Threading a Closed Loop

This little trick is probably very widely distributed; it has been observed among the Omahas, the Pawnees and the Kwakiutls; the Japanese, and the Caroline Islanders. Dr. Boas informs Dr. Haddon (see American Anthropologist, v, 1903, p. 218) that there are two shamanistic societies among the Kwakiutls, and that this trick is used to identify the members of one of these societies when they meet in the forest. The members of the other society are recognized by another trick, which, since it requires the use of a stick, does not fall within our subject. The trick has also been described from Argyleshire by Dr. R. C. Maclagan (p. 189) as the "thumb loop."


First: Take a piece of string about eighteen inches long, and, holding it at the middle between the tips of the right thumb and index, wind a portion of one-half of it around the left thumb, toward the body above the thumb, and away from the body under the thumb, the left hand being held with the thumb and index pointing to the right.


Second: In the part of the string which you have been holding between the right thumb and index make a small loop and place it between the tips of the left thumb and index, so that it stands erect; hold it there and remove the right thumb and index.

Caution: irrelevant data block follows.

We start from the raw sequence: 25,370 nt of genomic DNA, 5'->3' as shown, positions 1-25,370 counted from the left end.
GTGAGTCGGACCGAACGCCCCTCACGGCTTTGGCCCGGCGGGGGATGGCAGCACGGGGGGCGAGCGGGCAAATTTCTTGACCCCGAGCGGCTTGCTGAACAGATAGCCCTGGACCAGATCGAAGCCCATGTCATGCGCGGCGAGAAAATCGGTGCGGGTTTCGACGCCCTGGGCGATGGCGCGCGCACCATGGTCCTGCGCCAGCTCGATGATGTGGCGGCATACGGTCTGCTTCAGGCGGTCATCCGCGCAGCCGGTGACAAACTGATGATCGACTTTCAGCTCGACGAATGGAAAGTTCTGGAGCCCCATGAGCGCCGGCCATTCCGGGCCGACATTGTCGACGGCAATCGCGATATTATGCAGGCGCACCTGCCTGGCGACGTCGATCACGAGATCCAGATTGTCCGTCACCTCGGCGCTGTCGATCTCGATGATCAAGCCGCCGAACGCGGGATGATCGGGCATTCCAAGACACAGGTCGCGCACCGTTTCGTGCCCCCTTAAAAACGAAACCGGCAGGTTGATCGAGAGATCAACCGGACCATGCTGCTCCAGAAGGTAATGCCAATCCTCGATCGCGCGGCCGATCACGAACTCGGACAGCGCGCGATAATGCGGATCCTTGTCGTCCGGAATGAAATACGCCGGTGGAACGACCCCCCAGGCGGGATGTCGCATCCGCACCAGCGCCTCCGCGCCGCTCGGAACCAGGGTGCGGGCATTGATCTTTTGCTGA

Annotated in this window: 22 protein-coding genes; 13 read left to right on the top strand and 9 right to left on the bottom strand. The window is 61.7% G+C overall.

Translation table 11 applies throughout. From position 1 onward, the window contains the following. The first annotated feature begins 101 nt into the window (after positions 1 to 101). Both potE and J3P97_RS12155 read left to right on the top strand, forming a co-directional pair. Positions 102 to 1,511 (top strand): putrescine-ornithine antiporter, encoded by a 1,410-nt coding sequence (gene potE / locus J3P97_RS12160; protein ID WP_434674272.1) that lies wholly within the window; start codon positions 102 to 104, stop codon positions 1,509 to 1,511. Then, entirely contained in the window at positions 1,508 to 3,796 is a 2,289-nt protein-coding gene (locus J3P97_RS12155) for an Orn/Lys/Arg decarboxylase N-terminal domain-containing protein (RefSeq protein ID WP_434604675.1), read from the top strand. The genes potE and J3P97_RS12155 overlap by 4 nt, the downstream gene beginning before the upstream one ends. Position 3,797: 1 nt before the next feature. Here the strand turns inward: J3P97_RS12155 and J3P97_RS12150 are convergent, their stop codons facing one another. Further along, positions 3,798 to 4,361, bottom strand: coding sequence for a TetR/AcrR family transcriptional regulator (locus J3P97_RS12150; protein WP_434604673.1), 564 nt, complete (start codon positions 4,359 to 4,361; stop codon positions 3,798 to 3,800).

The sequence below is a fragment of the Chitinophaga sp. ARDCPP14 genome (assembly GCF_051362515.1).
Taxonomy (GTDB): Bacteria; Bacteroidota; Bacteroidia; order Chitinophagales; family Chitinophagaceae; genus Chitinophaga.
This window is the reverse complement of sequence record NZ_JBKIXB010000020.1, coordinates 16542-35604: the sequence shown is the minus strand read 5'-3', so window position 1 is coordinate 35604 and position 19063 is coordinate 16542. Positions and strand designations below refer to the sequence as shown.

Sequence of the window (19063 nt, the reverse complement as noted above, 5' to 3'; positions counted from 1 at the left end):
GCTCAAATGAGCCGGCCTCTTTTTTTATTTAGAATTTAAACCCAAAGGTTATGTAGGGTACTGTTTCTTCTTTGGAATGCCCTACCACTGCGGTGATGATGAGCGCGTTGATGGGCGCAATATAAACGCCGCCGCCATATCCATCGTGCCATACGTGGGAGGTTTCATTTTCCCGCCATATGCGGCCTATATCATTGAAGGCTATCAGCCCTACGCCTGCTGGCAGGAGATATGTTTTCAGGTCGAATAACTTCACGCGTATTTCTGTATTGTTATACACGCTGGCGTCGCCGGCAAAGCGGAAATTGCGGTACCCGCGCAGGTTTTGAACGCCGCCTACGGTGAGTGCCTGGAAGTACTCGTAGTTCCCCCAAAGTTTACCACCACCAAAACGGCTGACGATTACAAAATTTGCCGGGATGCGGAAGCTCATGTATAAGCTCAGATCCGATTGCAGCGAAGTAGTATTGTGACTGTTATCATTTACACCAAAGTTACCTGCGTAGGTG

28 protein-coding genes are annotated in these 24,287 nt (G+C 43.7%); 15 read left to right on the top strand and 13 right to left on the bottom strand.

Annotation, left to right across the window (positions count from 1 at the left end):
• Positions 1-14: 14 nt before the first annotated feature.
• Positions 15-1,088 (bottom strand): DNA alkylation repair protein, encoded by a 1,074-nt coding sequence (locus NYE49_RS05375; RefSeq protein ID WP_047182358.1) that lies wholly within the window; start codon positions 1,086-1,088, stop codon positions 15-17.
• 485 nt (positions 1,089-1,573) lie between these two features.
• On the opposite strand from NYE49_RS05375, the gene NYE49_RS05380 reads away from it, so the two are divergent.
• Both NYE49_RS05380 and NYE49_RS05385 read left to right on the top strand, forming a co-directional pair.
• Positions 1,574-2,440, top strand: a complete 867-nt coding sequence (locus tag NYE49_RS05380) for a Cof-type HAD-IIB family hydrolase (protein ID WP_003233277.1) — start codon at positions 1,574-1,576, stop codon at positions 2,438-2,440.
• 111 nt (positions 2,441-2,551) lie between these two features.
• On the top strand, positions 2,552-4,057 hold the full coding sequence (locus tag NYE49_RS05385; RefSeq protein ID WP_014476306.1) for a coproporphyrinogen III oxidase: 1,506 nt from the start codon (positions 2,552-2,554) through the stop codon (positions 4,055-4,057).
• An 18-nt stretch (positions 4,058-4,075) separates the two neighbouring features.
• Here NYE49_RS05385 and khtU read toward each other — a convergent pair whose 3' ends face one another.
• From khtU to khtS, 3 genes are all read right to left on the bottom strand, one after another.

Third: Pick up between the tips of the right thumb and index the end of the other half of the string, which is hanging down from the far side of the left thumb, then draw it to the right (Fig. 801). Now make several passes with the right hand as if you were trying to thread the end of the right hand string through the erect loop held by the left hand; finally pass the right hand to the left over the left hand, apparently threading the loop, but really drawing the part of the string which hangs from the right hand, between the left thumb and index as far as you can (Fig. 802). The loop, which is still held by the left thumb and index, appears to have been threaded by the right hand string.

Fig. 801
Fig. 802